London, May 24 : Scientists have imaged dark energy, one of the most mysterious matters in the universe, in best detail yet.
According to a report in New Scientist, Istvan Szapudi from the University of Hawaii in Honolulu, US, and colleagues, did an independent check on the existence of dark energy.
They turned to the cosmic microwave background (CMB) - relic radiation from the big bang. Detailed maps of the CMB show hot and cold spots that reflect variations in the density of the early universe.
When dark energy was proposed, astronomers realised that it should create additional temperature bumps on the map.
This extra dark energy effect is generated because the temperature of a photon zipping across the universe can be changed depending on whether it has passed through a region of dense matter or a sparser region.
A photon gains energy when it enters a dense region with enhanced gravity - such as a galaxy cluster - as though it is falling into a well. When it leaves the cluster and climbs back out of the gravitational well, it loses energy.
In a universe without dark energy, the energy gained and lost during the crossing would be equal and would cancel out. But in the presence of dark energy, the universe expands quickly enough to stretch the gravitational well while the photon is still inside.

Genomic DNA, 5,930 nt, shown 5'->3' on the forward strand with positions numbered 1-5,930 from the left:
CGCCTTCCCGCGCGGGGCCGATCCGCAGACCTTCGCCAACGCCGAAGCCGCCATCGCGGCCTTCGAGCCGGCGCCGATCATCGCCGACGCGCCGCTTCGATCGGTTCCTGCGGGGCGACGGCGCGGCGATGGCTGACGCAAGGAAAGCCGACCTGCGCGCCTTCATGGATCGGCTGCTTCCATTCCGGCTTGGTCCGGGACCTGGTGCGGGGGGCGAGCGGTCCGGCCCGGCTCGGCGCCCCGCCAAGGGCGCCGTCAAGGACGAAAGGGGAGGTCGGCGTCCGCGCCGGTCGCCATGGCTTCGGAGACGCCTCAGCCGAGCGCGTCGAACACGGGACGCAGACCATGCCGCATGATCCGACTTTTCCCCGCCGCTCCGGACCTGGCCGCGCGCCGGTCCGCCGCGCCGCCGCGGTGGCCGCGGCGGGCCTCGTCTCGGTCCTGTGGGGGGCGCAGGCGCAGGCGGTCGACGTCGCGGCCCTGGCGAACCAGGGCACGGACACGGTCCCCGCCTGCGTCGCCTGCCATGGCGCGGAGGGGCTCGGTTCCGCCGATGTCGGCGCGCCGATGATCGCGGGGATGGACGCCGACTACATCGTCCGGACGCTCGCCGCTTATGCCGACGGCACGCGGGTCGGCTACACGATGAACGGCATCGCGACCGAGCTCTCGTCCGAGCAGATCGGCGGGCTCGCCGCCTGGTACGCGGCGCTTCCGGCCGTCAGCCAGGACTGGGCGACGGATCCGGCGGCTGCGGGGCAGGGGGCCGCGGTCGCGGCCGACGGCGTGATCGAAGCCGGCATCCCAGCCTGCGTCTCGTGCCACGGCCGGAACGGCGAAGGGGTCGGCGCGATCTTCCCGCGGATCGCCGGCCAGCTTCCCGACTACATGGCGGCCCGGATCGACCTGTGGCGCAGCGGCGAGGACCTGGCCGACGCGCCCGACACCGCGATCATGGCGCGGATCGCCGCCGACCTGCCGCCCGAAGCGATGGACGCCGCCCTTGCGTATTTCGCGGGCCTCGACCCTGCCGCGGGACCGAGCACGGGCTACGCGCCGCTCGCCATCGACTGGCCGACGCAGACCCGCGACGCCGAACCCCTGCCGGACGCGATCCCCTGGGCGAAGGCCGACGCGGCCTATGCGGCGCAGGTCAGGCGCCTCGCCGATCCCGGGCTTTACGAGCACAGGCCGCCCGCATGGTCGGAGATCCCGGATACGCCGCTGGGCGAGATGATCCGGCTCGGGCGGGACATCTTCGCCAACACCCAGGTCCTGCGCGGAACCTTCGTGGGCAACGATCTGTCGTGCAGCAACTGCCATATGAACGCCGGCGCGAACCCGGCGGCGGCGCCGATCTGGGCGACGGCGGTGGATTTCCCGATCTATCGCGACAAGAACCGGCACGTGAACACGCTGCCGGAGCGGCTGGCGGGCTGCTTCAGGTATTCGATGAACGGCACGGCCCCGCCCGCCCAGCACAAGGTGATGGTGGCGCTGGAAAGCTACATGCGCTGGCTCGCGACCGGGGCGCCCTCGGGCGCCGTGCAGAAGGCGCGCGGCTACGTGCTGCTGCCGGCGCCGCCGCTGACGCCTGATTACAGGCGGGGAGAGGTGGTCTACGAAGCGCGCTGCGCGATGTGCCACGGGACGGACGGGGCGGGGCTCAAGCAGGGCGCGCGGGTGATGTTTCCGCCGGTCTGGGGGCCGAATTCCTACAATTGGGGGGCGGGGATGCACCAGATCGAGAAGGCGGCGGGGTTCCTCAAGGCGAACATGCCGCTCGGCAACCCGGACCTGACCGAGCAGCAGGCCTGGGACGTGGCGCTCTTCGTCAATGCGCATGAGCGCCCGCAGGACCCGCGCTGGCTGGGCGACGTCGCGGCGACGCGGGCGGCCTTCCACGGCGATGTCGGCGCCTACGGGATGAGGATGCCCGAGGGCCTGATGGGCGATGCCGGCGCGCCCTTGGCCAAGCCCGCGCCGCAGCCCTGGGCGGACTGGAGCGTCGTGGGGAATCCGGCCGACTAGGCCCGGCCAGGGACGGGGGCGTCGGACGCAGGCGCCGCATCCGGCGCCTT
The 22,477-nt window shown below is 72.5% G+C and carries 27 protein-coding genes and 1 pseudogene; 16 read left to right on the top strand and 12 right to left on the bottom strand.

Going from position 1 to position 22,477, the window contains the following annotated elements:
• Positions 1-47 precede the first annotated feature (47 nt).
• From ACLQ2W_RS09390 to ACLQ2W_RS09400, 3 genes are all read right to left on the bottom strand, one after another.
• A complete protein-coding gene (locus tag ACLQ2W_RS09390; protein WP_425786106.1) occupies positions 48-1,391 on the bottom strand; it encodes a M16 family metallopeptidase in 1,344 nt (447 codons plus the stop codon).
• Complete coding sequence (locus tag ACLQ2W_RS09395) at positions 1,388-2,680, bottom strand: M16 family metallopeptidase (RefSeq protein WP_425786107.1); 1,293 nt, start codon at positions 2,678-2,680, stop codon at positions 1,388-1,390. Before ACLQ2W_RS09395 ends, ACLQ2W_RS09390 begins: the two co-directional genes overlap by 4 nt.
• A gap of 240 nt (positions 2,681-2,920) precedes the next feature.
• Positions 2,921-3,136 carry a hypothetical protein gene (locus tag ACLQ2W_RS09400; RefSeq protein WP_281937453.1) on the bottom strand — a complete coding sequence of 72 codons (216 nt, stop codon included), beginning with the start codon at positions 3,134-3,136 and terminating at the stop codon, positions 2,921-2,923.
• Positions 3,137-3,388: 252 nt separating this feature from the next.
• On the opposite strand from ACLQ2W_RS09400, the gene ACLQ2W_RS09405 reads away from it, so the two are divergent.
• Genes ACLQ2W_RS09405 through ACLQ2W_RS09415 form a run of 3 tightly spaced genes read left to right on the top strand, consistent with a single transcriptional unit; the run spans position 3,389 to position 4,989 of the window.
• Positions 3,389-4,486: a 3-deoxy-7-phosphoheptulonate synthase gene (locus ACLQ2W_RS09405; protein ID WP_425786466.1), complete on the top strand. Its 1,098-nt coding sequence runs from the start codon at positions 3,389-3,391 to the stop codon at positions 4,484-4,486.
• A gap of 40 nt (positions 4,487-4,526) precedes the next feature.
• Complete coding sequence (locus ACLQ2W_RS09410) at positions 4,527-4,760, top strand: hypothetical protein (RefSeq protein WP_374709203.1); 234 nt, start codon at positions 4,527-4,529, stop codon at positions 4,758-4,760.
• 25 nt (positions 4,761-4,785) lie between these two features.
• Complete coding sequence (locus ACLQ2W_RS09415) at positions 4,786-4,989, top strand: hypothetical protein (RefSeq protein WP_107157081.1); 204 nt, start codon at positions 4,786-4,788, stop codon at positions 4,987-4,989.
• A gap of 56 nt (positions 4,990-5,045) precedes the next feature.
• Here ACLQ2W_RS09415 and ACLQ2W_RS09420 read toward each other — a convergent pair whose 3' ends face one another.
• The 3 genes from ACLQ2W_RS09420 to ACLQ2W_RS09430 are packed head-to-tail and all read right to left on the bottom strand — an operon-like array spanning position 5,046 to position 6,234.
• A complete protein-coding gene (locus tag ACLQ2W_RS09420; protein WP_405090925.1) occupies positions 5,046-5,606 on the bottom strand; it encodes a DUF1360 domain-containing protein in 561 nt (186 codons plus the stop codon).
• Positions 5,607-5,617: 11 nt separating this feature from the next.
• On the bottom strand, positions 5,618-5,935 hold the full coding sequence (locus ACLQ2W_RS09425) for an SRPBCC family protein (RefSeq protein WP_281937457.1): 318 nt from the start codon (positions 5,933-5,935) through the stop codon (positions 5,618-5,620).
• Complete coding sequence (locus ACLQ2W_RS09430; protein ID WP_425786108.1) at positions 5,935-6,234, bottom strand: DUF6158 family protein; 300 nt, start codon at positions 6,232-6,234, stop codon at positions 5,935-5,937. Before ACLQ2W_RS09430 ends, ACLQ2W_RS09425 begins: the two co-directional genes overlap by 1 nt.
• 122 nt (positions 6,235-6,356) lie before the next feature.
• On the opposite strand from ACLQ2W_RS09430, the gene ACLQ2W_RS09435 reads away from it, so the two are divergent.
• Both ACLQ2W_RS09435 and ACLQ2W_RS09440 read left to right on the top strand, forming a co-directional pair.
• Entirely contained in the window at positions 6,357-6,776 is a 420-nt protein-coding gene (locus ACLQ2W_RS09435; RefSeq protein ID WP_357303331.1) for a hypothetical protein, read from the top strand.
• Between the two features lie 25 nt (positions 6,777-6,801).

This makes the well shallower and easier for the photon to climb out.
That means that a photon travelling through a cluster gains more energy than it loses, giving it a little energy kick so that it creates a hotter spot than would be expected on images of the CMB.
Similarly, a photon that has passed through a void would leave a cold spot.
"It's tough to detect this effect because dark energy gives only a slight nudge to the temperature, which is easily swamped by the normal temperature variations seen in the CMB," said Szapudi.
To get around this, his team looked at regions of extremely high and extremely low density, where one can expect to see the biggest effect.
Using data from the Sloan Digital Sky Survey, they chose over 3000 superclusters of galaxies and 500 "supervoids" of relatively empty space, and they found that the regions did indeed tally with enhanced hot and cold spots in the CMB.
Szapudi's calculations suggest that there is less than a 1 in 200,000 chance that the match up his team saw is down to anything other than dark energy.
"We have shown the imprint on the CMB of dark energy at work," said Szapudi. "In this sense, we have imaged dark energy," he added.